For Reel


The End of Summer (1961)
February 9, 2016, 8:16 pm
Filed under: Reviews | Tags: , ,

Director: Yasujirō Ozu
4.5 Stars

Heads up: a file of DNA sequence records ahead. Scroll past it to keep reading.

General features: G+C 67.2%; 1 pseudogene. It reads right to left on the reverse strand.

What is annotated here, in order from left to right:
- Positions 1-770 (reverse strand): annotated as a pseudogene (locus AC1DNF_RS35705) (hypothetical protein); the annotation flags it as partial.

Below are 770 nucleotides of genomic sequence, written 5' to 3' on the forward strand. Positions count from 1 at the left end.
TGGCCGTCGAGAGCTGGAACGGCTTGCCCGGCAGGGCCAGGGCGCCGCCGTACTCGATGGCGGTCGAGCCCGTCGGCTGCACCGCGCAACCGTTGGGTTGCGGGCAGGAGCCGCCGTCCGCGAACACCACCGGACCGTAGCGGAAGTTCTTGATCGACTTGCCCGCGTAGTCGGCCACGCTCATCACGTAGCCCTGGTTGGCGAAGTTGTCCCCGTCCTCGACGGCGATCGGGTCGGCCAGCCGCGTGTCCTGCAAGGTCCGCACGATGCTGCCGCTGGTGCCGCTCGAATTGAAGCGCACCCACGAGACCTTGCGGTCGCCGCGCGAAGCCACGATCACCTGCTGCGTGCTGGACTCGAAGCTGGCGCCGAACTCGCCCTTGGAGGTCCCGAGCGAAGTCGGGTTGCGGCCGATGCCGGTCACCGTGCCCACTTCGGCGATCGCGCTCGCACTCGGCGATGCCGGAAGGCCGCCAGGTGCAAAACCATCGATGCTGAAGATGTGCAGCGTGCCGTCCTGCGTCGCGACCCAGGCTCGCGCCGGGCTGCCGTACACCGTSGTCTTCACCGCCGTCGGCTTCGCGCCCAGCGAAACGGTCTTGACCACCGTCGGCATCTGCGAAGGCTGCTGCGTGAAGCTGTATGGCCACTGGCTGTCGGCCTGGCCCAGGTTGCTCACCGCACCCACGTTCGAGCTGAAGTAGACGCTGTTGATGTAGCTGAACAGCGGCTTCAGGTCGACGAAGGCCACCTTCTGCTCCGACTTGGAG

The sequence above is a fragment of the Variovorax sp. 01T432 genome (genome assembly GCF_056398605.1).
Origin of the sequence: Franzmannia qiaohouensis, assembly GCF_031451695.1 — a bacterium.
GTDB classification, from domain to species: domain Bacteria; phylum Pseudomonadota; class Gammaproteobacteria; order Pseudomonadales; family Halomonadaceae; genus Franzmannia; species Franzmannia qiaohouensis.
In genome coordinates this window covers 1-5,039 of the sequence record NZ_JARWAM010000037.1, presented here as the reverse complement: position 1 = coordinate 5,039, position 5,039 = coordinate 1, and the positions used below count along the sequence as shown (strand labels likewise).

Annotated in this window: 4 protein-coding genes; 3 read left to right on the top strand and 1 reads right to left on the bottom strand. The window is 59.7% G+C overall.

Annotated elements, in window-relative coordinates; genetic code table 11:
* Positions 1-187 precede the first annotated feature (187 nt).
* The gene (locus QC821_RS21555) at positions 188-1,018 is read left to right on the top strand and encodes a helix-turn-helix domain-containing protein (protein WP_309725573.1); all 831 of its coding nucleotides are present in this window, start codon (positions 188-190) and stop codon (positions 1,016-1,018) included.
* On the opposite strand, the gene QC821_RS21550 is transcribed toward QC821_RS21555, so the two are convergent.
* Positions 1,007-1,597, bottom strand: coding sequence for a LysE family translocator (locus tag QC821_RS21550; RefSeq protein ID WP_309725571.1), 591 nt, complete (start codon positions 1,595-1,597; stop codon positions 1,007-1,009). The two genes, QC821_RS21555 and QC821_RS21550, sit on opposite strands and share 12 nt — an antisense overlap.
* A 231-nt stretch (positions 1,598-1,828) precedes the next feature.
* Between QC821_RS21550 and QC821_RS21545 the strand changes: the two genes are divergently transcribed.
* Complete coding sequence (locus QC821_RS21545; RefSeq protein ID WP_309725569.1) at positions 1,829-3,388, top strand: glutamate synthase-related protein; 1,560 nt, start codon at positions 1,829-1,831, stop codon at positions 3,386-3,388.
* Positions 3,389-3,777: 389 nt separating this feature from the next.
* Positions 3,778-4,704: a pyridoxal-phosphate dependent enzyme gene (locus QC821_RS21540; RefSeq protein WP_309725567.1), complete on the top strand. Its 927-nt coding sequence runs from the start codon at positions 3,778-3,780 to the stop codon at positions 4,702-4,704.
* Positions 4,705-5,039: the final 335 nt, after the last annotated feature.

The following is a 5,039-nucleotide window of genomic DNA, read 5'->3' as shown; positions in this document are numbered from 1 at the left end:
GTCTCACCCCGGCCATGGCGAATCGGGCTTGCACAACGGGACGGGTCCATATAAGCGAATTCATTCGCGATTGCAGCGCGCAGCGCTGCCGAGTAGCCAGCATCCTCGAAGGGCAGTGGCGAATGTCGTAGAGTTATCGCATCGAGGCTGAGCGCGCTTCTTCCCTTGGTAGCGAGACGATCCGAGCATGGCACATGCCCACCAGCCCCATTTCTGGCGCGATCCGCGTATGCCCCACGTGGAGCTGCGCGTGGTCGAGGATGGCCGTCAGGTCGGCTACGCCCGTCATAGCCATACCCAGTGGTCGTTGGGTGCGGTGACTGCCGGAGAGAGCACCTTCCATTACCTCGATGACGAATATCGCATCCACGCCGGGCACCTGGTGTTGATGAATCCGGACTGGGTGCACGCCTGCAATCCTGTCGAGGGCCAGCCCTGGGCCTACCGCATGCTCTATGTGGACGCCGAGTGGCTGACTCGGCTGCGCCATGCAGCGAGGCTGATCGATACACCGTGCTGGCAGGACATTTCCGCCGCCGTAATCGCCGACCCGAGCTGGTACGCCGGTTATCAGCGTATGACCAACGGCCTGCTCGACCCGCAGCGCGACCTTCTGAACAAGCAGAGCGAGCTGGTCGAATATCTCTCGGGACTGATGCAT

The End of SummerThose familiar with the films of Yasujirō Ozu will likely be startled by the opening shot of The End of Summer. Instead of a typical domestic scene, Ozu’s penultimate film begins by establishing modern Osaka, complete with neon billboards that grapple for one’s attention. A key advertisement reads NEW JAPAN, literally demonstrating the recurrent theme of traditional Japanese culture vs. encroaching modernity. In his late films, Ozu seems to have fully come to terms with the younger generation. That is not to say that he doesn’t have a great affection for the widowed patriarch (Ganjiro Nakamura) of The End of Summer, but the film is about how his children overcome their father’s influence and begin to live their own lives. Manbei (Nakamura) is a key argument against the assertion that Ozu was a patriarchal filmmaker, but what is particularly interesting about his characterization is that he is both liberated (he is a man who lives purely for pleasure) and oppressive, failing to recognize that his daughters might want a different future than the one he tries to push on them. His passing, then, releases the women from his influence, but also serves as a transference of his penchant for pursuing personal desires openly. Ozu’s films often involved the troubled encounters between an individual and his/her family, and The End of Summer resolves it conclusively, not merely with a death but by the passing on of a sensibility.

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